# Is a continuous random variable always dependent on a linear combination which includes itself?

For example, where $Z$ may or may not be independent of $X$, is $X$ ever independent of $X+Z$? Intuitively, it seems absurd to suggest that a random variable may be independent of a function of itself. Indeed, I can think of cases which would provide zero covariance, however I can't think of a way to prove or disprove the claim that $X$ can be independent of $X+Z$, aside from citing the obviously degenerate case of $Z=-X$. Is there an approach which excludes this case and any other cases like it which boil down to just subtracting away the X variable?

• How about $Z = Y-X$ for some independent $Y$? Feb 5 '18 at 16:52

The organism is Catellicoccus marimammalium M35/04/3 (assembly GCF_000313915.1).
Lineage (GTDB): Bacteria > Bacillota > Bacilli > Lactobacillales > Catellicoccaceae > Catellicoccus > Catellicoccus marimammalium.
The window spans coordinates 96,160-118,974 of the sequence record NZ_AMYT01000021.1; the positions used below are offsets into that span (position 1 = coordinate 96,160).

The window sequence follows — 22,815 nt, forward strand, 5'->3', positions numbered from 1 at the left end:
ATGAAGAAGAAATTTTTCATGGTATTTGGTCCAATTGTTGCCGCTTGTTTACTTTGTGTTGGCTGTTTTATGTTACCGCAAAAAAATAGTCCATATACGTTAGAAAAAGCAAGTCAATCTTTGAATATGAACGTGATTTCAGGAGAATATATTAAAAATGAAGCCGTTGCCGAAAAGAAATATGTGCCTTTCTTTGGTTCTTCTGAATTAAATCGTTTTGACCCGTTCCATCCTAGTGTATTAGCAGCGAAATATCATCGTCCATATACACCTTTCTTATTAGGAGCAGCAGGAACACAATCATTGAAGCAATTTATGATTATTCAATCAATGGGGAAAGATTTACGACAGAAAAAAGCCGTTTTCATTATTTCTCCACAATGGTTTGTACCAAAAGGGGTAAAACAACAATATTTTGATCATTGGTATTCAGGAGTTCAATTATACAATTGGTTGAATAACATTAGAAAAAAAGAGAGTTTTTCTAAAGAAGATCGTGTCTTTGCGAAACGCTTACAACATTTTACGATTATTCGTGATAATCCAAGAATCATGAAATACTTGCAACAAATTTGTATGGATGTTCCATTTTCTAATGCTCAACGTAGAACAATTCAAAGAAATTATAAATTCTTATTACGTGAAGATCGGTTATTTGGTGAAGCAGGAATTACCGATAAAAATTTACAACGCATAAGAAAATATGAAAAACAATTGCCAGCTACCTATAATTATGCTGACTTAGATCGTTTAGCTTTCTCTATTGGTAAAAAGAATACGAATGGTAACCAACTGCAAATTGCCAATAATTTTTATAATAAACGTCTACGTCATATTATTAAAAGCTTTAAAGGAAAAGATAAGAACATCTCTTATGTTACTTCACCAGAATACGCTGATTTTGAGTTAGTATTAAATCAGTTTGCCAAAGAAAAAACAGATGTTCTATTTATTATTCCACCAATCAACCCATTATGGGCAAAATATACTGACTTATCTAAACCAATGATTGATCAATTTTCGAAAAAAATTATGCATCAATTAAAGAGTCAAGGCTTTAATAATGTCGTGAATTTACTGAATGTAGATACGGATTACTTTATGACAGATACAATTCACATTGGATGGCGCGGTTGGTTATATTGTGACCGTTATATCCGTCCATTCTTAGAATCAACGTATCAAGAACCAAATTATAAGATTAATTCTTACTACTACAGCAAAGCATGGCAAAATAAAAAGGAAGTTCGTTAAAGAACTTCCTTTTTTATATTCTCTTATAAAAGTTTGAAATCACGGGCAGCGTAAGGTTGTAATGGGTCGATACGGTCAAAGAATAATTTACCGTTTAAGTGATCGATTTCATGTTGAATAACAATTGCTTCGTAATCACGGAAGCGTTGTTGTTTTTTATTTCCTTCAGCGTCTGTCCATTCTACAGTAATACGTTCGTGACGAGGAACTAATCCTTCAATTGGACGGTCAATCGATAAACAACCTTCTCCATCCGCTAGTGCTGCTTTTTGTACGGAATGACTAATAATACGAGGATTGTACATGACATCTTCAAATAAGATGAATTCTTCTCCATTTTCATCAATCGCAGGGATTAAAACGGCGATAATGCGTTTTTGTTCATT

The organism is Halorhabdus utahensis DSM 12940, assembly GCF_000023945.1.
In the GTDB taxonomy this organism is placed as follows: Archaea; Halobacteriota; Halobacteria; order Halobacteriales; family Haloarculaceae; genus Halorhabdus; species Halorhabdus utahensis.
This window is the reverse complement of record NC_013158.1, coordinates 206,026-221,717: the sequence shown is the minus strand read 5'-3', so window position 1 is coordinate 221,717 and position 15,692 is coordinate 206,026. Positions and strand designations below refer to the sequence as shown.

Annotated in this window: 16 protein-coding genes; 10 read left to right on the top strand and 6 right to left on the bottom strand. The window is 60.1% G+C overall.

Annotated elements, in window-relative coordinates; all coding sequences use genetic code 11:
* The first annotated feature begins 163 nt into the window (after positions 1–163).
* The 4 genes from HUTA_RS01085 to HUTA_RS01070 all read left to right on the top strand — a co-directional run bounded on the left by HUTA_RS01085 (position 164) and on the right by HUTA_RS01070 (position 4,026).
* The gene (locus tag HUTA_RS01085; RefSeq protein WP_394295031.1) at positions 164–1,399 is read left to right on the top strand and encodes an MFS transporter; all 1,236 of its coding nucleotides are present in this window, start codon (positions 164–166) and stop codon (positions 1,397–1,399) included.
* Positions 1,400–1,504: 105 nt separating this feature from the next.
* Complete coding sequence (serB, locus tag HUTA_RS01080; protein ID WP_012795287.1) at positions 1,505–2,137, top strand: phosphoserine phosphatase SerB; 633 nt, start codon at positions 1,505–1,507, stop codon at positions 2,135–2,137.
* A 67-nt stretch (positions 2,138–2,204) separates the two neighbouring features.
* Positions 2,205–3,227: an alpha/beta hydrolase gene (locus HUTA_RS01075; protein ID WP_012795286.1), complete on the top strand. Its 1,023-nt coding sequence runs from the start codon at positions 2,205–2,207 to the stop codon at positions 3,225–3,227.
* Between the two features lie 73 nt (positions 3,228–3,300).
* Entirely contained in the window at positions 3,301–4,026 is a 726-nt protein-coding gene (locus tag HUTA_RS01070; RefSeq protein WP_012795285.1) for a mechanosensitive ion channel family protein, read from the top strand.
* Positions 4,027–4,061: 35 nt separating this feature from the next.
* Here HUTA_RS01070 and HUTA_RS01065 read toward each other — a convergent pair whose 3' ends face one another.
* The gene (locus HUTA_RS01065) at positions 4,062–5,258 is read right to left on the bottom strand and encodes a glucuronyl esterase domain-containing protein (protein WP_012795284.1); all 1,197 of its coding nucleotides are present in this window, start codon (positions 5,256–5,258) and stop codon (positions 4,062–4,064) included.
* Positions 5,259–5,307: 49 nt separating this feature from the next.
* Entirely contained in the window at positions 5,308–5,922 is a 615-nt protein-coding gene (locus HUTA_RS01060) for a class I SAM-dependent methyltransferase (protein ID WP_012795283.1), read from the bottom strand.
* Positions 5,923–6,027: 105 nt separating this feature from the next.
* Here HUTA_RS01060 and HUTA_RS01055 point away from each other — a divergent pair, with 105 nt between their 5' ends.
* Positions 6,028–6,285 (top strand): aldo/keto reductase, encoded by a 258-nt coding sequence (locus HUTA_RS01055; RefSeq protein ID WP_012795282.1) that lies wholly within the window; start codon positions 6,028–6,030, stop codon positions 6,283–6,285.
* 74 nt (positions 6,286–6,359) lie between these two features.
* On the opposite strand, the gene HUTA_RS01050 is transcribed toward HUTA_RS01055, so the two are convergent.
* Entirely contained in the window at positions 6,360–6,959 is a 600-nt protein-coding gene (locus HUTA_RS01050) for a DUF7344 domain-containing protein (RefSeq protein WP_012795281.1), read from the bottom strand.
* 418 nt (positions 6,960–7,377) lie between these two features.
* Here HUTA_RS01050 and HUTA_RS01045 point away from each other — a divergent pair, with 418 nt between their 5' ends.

• Good point, would it be unfair of me to also exclude that case? Is there a way to exclude cases that do little more than totally remove the X term without also excluding all cases which would give independence? Feb 5 '18 at 16:54
• Some food for thought: if $(U,V)$ is i.i.d. standard normal, then $U/V$ and $U^2+V^2$ are independent. Thus, $X=U/V$ and $Z=(1+X^2)V^2-X$ are such that $X$ and $X+Z$ are independent.
– Did
Feb 5 '18 at 17:14

## 1 Answer

@Arthur suggests $Z = Y - X$, where $Y$ is independent of $X$, and OP asks "well, sure, but are there other examples?"

No, there are not. Here's why.

Suppose we have some "other" answer, i.e., suppose that $X$ is independent of $X + Z$.

Then we can let $Y = X + Z$, and we have a $Y$ that is independent of $X$, and the $Z$ we found is then $Z = Y - X$.

In short: no, there is no other possible answer, but this "simple" answer really covers quite a lot.